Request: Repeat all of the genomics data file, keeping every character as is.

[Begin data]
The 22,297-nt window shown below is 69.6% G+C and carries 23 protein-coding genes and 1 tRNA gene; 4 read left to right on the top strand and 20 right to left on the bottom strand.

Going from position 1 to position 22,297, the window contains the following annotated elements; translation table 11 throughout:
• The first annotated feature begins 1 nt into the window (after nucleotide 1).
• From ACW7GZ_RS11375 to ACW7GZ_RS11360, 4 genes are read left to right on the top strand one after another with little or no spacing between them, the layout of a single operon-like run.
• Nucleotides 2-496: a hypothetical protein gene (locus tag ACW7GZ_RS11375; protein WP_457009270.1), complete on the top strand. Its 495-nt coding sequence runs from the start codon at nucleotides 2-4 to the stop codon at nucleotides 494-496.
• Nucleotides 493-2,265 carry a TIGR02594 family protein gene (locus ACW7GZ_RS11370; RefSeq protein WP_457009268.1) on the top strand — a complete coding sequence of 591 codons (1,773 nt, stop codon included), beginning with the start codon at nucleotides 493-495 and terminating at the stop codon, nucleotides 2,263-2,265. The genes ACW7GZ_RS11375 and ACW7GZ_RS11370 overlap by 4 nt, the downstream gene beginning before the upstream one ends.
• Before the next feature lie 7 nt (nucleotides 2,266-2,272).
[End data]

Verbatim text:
The 22,297-nt window shown below is 69.6% G+C and carries 23 protein-coding genes and 1 tRNA gene; 4 read left to right on the top strand and 20 right to left on the bottom strand.

Going from position 1 to position 22,297, the window contains the following annotated elements; translation table 11 throughout:
• The first annotated feature begins 1 nt into the window (after nucleotide 1).
• From ACW7GZ_RS11375 to ACW7GZ_RS11360, 4 genes are read left to right on the top strand one after another with little or no spacing between them, the layout of a single operon-like run.
• Nucleotides 2-496: a hypothetical protein gene (locus tag ACW7GZ_RS11375; protein WP_457009270.1), complete on the top strand. Its 495-nt coding sequence runs from the start codon at nucleotides 2-4 to the stop codon at nucleotides 494-496.
• Nucleotides 493-2,265 carry a TIGR02594 family protein gene (locus ACW7GZ_RS11370; RefSeq protein WP_457009268.1) on the top strand — a complete coding sequence of 591 codons (1,773 nt, stop codon included), beginning with the start codon at nucleotides 493-495 and terminating at the stop codon, nucleotides 2,263-2,265. The genes ACW7GZ_RS11375 and ACW7GZ_RS11370 overlap by 4 nt, the downstream gene beginning before the upstream one ends.
• Before the next feature lie 7 nt (nucleotides 2,266-2,272).